NBA Basketball
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Final 1 2 3 4 Tot
Portland 31 34 24 22 111
Golden State 29 21 39 25 114
6:00 PM PT7:00 PM MT8:00 PM CT9:00 PM ET1:00 GMT9:00 6:00 PM MST8:00 PM EST5:00 UAE (+1)03:0021:00 ET8:00 PM CT0:00 , May 16, 2019
ORACLE Arena, Oakland, California  Attendance: 19,596

Warriors to keep riding bench in Game 2 vs. Blazers

According to STATS
According to STATS

Portland Trail Blazers at Golden State Warriors

  1. The Warriors are 9-1 (.900) all-time against the Trail Blazers in the postseason. That's the second-best record by any team against any opponent in NBA postseason history (minimum 10 games), behind only the Cavaliers' perfect 12-0 record against the Hawks.
  2. Damian Lillard led Portland in scoring in Game 1 with 19 points. That snapped a streak of 62 consecutive games (regular season and postseason) in which the Blazers had at least one player score 20 points, the longest streak for Portland since a 133-game streak from March 3, 1987, to December 11, 1988.
  3. Enes Kanter has notched eight double-digit rebounding games for Portland this postseason. The last Blazers player to have nine or more in a single postseason was Buck Williams in 1990 (11).
  4. Portland had just four turnovers in its Game 7 win over Denver, but then had 21 in its Game 1 loss to the Warriors. In the past 10 years, the only other team to have that big of an increase in turnovers from one game to the next in the playoffs was the Grizzlies, who went from five to 23 (+18) in Games 3 and 4 of their 2017 first-round series against the Spurs.
  5. Golden State has now won Game 1 in each of its last 12 playoff series, the longest such streak in NBA history.
  6. Draymond Green has had at least 10 rebounds and five assists in each of his last six games. That's the second-longest such streak by any NBA player in a single postseason in the last 35 years, behind only Blake Griffin (8 straight in 2015).

OAKLAND, Calif. -- The Golden State Warriors once again plan to take their resurrected "Strength in Numbers" approach up against a team that prides itself in its depth when the defending champs host the Portland Trail Blazers in Game 2 of the Western Conference finals Thursday night.

Playing without injured Kevin Durant, the top-seeded Warriors got key contributions from several backups, including Quinn Cook, in a 116-94 victory over the Trail Blazers in Game 1 of the best-of-seven series Tuesday night.

The Warriors ranked 28th out of 30 teams in points off the bench during the regular season, and they were outscored by an average of 55.7-29.7 by Los Angeles Clippers backups in the first round. But they responded to Durant's calf injury in the Western semifinals with a greater commitment to the reserves in Game 6 at Houston.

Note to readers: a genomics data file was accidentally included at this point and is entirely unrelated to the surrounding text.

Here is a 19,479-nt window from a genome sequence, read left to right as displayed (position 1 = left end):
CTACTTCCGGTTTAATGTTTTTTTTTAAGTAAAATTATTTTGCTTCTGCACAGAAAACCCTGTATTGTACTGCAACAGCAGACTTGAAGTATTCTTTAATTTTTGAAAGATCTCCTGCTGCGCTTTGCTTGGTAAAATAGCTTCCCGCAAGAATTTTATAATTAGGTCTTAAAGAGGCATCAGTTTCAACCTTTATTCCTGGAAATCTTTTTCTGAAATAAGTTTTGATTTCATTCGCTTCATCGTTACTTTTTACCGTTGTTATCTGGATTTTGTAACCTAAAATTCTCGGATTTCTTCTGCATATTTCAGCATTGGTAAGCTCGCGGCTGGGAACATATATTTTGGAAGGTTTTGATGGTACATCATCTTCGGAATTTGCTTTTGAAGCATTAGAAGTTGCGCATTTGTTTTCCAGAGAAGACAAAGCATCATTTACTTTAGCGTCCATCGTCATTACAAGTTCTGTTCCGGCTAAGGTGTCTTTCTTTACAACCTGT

Kevon Looney had 14 points and Shaun Livingston 11 as the Warriors dominated the Rockets 33-17 off the bench in a 118-113, series-clinching win.

Golden State coach Steve Kerr took the same approach in Game 1 against Portland, which prevailed over Denver in its Western semifinal in large part because of a 34.1-25.1 average advantage in bench points.

That confidence paid dividends in the series opener, with all eight Warriors backups who participated recording a positive plus/minus as Golden State's reserves outscored their Portland counterparts 36-28.

"This series feels like it's a series where we can play more people," Kerr explained after the win. "It's a different matchup, and I think that what you saw (Tuesday) is what we'd like to get to every night if we can, in terms of playing 10, 11 guys."

Kerr said he thought Game 1 was won in the first five minutes of the fourth quarter, after Portland had closed within 79-73.

That's when a unit of Klay Thompson and four reserves -- Cook, Livingston, Jonas Jerebko and Jordan Bell -- opened a double-digit advantage over a group of mostly Trail Blazers backups, with Thompson and Cook each contributing a pair of 3-pointers to the run.

While the Warriors, who will again be without Durant in Game 2, hope for more of the same, Trail Blazers coach Terry Stotts walked away from Game 1 shaking his head over his team's performance.

Just two days removed from a tense Game 7 win at Denver, the Trail Blazers shot poorly (36.1 percent), committed an inordinate number of turnovers (21) and struggled to defend Stephen Curry on the perimeter (9-for-15 on 3-pointers).

While Stotts is confident his club can remedy all three of those issues, standout guard Damian Lillard noted a fourth shortcoming -- the combined 36 points he (19) and backcourt sidekick CJ McCollum (17) contributed on 11-for-31 shooting, including 3-for-10 on 3-pointers.

Lillard also had seven of his team's 21 turnovers.

"You can't allow that," he said of the turnovers, which the Warriors converted into 31 points. "If you allow that against this team, especially on the road, you're going to have a slim chance to win.

"We turn the ball over as much as we did, as much as I did, with how much I had the ball in my hands, you know, not valuing it enough, it's going to hurt you."

--By Dave Del Grande, Field Level Media

Updated May 15, 2019

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